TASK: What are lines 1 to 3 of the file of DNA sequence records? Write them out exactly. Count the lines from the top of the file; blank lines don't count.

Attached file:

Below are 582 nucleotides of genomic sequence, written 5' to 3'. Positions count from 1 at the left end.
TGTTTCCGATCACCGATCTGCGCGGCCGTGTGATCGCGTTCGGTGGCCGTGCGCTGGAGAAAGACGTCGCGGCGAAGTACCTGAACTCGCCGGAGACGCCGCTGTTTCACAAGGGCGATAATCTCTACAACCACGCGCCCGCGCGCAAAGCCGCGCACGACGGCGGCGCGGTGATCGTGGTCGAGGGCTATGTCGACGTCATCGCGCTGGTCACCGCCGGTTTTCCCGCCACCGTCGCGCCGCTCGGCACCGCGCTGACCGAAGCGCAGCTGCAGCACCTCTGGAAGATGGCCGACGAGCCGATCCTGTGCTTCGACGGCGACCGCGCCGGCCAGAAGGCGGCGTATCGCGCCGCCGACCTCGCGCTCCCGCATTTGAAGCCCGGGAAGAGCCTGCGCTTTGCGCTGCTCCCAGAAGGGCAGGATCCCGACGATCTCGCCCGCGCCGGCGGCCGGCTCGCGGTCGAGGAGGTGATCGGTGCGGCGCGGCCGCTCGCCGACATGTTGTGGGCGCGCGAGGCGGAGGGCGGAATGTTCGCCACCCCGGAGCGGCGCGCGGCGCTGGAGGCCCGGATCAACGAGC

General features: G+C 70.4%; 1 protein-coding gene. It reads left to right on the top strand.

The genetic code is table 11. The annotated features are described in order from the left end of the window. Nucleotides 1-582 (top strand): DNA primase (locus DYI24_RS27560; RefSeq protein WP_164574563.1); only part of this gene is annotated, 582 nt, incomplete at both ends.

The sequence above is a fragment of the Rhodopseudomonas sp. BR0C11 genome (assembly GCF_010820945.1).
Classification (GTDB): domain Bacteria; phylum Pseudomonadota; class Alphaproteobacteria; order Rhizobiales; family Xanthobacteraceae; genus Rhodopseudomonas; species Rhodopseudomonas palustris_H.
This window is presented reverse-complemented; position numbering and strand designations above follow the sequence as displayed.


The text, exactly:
Below are 582 nucleotides of genomic sequence, written 5' to 3'. Positions count from 1 at the left end.
TGTTTCCGATCACCGATCTGCGCGGCCGTGTGATCGCGTTCGGTGGCCGTGCGCTGGAGAAAGACGTCGCGGCGAAGTACCTGAACTCGCCGGAGACGCCGCTGTTTCACAAGGGCGATAATCTCTACAACCACGCGCCCGCGCGCAAAGCCGCGCACGACGGCGGCGCGGTGATCGTGGTCGAGGGCTATGTCGACGTCATCGCGCTGGTCACCGCCGGTTTTCCCGCCACCGTCGCGCCGCTCGGCACCGCGCTGACCGAAGCGCAGCTGCAGCACCTCTGGAAGATGGCCGACGAGCCGATCCTGTGCTTCGACGGCGACCGCGCCGGCCAGAAGGCGGCGTATCGCGCCGCCGACCTCGCGCTCCCGCATTTGAAGCCCGGGAAGAGCCTGCGCTTTGCGCTGCTCCCAGAAGGGCAGGATCCCGACGATCTCGCCCGCGCCGGCGGCCGGCTCGCGGTCGAGGAGGTGATCGGTGCGGCGCGGCCGCTCGCCGACATGTTGTGGGCGCGCGAGGCGGAGGGCGGAATGTTCGCCACCCCGGAGCGGCGCGCGGCGCTGGAGGCCCGGATCAACGAGC

General features: G+C 70.4%; 1 protein-coding gene. It reads left to right on the top strand.